Search Results

You are looking at 1 - 10 of 136 items for :

  • Psychology and Behavior in Sport/Exercise x
Clear All
Restricted access

Timothy D. Heden, Ying Liu, Young-Min Park, Nathan C. Winn and Jill A. Kanaley

Background:

This study assessed if walking at a self-selected pace could improve postprandial glucose and insulin concentrations in obese adolescents consuming high-fructose (HF) or high-glucose (HG) diets.

Methods:

Seven obese male and female adolescents (18 ± 1 yr) performed 4, 15-day trials in a random order, including 1) HF-diet (50 g fructose/d added to normal diet) while being sedentary, 2) HG-diet (50 g glucose/d) while sedentary, 3) HF-diet with additional walking, and 4) HG-diet with additional walking. On the 15th day of each trial, the participants performed mixed meal testing in the laboratory in which they consumed three liquid shakes (either HF or HG) and during the HF and HG sedentary trials, the participants took < 4000 steps while in the laboratory but during the walking trials took ≥ 13,000 steps during testing.

Results:

Walking did not alter postprandial glucose concentrations. Although walking reduced insulin secretion by 34% and 25% during the HF- and HG-diet, respectively (P < .05), total insulin concentrations were only significantly reduced (P > .05) with walking during the HF trial, possibly because walking enhanced insulin clearance to a greater extent during the HF-diet.

Conclusions:

Walking reduces postprandial insulin secretion in obese adolescents consuming a high-fructose or high-glucose diet.

Restricted access

Whitney A. Welch, Scott J. Strath, Michael Brondino, Renee Walker and Ann M. Swartz

health effects of sedentary behavior has been performed, research in adults has shown that breaks from sedentary behavior are beneficial for glucose regulation. 9 , 10 These proposed breaks are generally accomplished by introducing some type of LPA such as standing or slow walking; range in duration

Restricted access

Mynor Rodriguez-Hernandez, Jeffrey S. Martin, David D. Pascoe, Michael D. Roberts and Danielle W. Wadsworth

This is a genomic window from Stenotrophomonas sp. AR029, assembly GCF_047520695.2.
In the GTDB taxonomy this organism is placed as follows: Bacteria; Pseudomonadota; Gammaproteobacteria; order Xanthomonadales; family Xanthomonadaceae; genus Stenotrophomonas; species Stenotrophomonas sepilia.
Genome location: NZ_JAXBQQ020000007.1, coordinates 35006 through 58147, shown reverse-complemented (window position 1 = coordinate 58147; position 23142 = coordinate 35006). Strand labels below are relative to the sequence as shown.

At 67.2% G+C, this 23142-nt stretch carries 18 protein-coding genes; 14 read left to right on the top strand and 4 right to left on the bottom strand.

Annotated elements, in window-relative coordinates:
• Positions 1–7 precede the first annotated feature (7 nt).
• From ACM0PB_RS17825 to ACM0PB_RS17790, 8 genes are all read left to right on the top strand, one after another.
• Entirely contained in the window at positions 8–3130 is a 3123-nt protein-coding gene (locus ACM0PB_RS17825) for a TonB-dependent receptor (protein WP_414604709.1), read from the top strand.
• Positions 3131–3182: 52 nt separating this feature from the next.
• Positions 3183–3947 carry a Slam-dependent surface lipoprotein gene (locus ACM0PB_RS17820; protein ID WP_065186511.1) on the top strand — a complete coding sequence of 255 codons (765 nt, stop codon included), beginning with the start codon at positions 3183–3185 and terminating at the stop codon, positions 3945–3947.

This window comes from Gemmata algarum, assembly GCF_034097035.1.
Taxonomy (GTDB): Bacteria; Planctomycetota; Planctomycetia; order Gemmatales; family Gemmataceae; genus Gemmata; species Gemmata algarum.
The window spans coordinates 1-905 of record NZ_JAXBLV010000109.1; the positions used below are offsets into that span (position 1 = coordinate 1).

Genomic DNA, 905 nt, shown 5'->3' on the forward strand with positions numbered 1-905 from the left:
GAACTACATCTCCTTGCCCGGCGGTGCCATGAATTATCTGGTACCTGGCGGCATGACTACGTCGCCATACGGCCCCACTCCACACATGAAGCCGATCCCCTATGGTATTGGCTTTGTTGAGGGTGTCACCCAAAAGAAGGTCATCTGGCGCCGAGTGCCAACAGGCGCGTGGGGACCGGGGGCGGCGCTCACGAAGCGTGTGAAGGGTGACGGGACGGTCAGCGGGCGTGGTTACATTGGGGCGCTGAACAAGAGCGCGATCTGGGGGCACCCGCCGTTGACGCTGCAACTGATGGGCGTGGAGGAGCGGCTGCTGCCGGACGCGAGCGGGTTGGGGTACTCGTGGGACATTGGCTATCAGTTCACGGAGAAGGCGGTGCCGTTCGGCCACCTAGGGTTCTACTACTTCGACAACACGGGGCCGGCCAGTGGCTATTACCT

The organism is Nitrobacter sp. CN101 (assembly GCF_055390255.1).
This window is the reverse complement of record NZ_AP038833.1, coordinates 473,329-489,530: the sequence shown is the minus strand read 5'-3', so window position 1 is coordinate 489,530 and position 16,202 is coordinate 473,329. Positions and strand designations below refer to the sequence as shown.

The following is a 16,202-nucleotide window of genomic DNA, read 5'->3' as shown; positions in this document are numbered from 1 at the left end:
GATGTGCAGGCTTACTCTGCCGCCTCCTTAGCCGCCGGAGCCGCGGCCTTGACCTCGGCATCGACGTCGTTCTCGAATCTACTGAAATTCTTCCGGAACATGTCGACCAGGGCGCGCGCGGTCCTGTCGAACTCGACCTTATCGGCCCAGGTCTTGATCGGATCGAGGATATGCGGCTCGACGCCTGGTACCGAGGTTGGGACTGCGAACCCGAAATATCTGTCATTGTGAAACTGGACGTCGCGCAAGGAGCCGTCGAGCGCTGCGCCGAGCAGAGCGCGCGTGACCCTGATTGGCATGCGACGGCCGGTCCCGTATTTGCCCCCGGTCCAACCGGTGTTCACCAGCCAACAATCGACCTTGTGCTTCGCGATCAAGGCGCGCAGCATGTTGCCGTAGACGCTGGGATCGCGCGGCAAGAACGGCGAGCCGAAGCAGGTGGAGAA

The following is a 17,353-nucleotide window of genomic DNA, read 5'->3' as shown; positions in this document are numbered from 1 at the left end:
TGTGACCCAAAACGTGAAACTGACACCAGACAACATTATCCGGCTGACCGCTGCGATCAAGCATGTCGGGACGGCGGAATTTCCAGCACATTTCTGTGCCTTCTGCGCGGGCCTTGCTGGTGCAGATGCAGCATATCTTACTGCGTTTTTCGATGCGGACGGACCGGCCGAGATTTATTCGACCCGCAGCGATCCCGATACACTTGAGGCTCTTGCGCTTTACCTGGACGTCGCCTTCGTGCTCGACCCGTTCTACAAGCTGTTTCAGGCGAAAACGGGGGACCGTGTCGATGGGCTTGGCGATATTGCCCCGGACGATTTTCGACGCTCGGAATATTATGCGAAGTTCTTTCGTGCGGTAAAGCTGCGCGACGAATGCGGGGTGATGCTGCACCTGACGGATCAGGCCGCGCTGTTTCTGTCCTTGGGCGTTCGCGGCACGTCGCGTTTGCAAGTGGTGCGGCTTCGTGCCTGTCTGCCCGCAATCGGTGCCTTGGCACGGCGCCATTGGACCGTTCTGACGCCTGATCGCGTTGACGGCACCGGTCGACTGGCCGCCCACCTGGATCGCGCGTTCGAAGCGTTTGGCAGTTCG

behavior, 7 , 14 , 18 positively affect markers of cardiometabolic diseases, 6 – 8 , 19 , 20 reduce glucose and insulin responses, 7 , 17 reduce lipid concentrations, 1 and improve positive indicators of health such as glucose stability. 14 The growing evidence shows beneficial effects on health

Restricted access

Susan Sullivan Glenney, Derrick Paul Brockemer, Andy C. Ng, Michael A. Smolewski, Vladimir M. Smolgovskiy and Adam S. Lepley

effects of exercise training on cardiovascular health. Traditional serum biomarkers, such as total cholesterol, low-density lipoprotein (LDL), high-density lipoprotein (HDL), glucose, C-reactive protein (CRP), insulin, and triglyceride levels, have been used to study the effects of exercise interventions

Restricted access

Loretta DiPietro, Catherine W. Yeckel and James Dziura

Background:

Few studies have compared long-term moderate-intensity aerobic versus light-resistance training on serial improvements in glucose tolerance in older people.

Methods:

Healthy, inactive older (74 ± 5 [SD] years) women (N = 20) were randomized into either a high-volume, moderate-intensity aerobic (ATM, n = 12) or a lower-intensity resistance training (RTL, n = 8) group. Both groups exercised under supervision 4 times per week for 45- to 60-minute sessions over 9 months. Measurements of plasma glucose, insulin, and free fatty acid (FFA) responses to an oral glucose tolerance test (OGTT) were performed at baseline and at 3, 6, and 9 months 48 hours after the last exercise session.

Results:

We observed significant improvements in 2-hour glucose concentrations at 3, 6, and 9 months among women in the RTL (152 ± 42 vs 134 ± 33 vs 134 ± 24 vs 130 ± 27 mg · dL−1; P < .05), but not the ATM (151 ± 25 vs 156 ± 37 vs 152 ± 40 vs 155 ± 39 mg · dL−1) group. These improvements were accompanied by an 18% (P < .07) decrease in basal FFA concentrations in the RTL group, whereas basal and 30-minute FFA concentrations increased (P < .05) after training in the ATM group.

Conclusions:

These findings suggest that the net physiological benefits of exercise might have been blunted in the ATM group, owing to higher circulating levels of FFA, which might have temporarily interfered with insulin action.

Restricted access

Elin Ekblom-Bak, Örjan Ekblom, Kate A. Bolam, Björn Ekblom, Göran Bergström and Mats Börjesson

Background:

Although moderate-to-vigorous physical activity (MVPA) is mainly recommended for glucose control, light physical activity (LIPA) may also have the potential to induce favorable changes. We investigated sedentary time (SED) substitution with equal time in LIPA and MVPA, and the association with markers of glucose regulation and insulin sensitivity after stratification by waist circumference, fitness and fasting glucose levels.

Methods:

A total of 654 men and women, 50 to 64 years, from the SCAPIS pilot study were included. Daily SED, LIPA and MVPA were assessed using hip-worn accelerometers. Fasting plasma glucose, insulin and HOMA-IR were determined.

Results:

Substituting 30 min of SED with LIPA was significantly associated with 3.0% lower fasting insulin values and 3.1% lower HOMA-IR values, with even lower levels when substituting SED with MVPA. Participants with lower fitness and participants with high fasting glucose levels benefited significantly more from substituting 30 min of SED with LIPA compared with participants with normal to high fitness levels and participants with normal glucose levels, respectively.

Conclusions: